Packing Density | 7-12% for Maximum Efficiency
Packing density can be described as the ratio of part geometry to overall volume in a build for a given maximum height. For best efficiency, 7-12% packing density is the general recommendation for an HP system, although moving outside of these recommendations is common. Running the system at lower than 7% leaves fresh powder to waste since the system will recycle material at a set ratio even if densities are low. The lower the density, the more fresh powder will be underutilized. Going over 12% is also common with the trade-off being that higher fresh material percentages are required for long-term powder longevity. Higher densities require more applied heat, which will degrade powder at faster rates.
For most of our customers, a mixture of jobs is common; some jobs are lower than 7% and some higher than 12%. This variation tends to balance out the need to up fresh material usage in many cases. It is recommended to consider 15% as an upper limit for packing densities. 15-20% can produce a large amount of heat that could adversely affect part quality.
Fresh Material Ratios | Lower Fresh % is Best
The amount of fresh material required in a build is dependent on the material type, packing density, and build height. PA12 has a base 80/20 ratio of recycled to fresh powder. However, at higher packing densities and taller build heights, it is recommended to increase the fresh material over 20% in this ratio. It is good to shoot for the lowest allowable amount of fresh material for a given material. The builds we run at Hawk Ridge Systems tend to balance out over time and 80/20 works well for us long term for PA12. For those consistently running high-density jobs, fresh material ratios should be carefully considered and raised higher than 20%.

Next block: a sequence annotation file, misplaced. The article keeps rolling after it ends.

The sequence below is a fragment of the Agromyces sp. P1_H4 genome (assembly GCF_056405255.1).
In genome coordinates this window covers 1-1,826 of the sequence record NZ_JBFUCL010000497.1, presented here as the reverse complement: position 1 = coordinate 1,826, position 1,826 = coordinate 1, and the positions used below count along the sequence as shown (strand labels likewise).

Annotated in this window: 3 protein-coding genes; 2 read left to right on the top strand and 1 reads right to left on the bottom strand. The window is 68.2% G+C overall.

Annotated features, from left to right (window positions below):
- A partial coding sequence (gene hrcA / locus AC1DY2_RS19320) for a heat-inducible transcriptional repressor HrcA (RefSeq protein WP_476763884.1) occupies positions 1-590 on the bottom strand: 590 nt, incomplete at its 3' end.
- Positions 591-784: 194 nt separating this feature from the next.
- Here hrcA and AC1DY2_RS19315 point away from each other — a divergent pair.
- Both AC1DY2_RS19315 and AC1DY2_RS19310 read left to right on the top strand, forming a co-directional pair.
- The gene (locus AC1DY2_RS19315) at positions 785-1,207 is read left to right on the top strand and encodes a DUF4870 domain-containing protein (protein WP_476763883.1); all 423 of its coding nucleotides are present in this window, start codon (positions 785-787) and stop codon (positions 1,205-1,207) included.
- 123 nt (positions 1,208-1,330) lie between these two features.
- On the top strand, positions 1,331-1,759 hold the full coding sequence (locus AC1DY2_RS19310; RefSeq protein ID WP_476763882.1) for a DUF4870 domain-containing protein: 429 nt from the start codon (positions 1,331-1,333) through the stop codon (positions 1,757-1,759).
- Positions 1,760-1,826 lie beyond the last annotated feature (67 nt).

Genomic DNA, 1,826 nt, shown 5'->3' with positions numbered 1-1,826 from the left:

The chart below will show the general curve of fresh material recommendations vs packing density for three different build heights.
Part Cost Calculation Methods
There are a few part cost calculation models being utilized in the field today. In future blogs, I plan on covering these in more detail including:
- Bounding Box Calculation
- Volumetric Calculation
- Packability Estimate Calculation
- Manufacturer’s Method (used in this blog)
- Actual Result Cost Method
The first three methods are great for quoting parts before any packing has occurred, while the last two are more accurate after parts have been nested. As demonstrated from the previous variables, the individual packing of parts can have a major effect on the part cost. However, for companies that provide instant quotes, it is necessary to utilize predictive cost methods before any packing has occurred.
How Much Does It Cost to Print a 57mm Cube?
So now we still need to answer the burning question of how much the cube costs to print. If my dollar is on the line, I am going to take the least expensive method that still will get the job done. Here is how I would print the 57mm cube:
It turns out that reducing the volume of an individual cube through latticing allowed us to fit 144 parts per build compared to only 33 parts per build with the solid version. This volume reduction brought our packing density way down The price went from $28.92 down to $3.80 per part. Pretty incredible right? While latticing isn’t always an option for many applications, chances are that hollowing, honeycombing, and even topology optimization can be utilized in the same way to gain huge savings.
Now it is time to apply these cost-saving techniques to your own operation. The good news if you are just starting out is that we work with these machines day in and day out at Hawk Ridge Systems and we are happy to help. If you would like to learn more about HP Jet Fusion 3D printers, feel free to contact us at Hawk Ridge Systems today!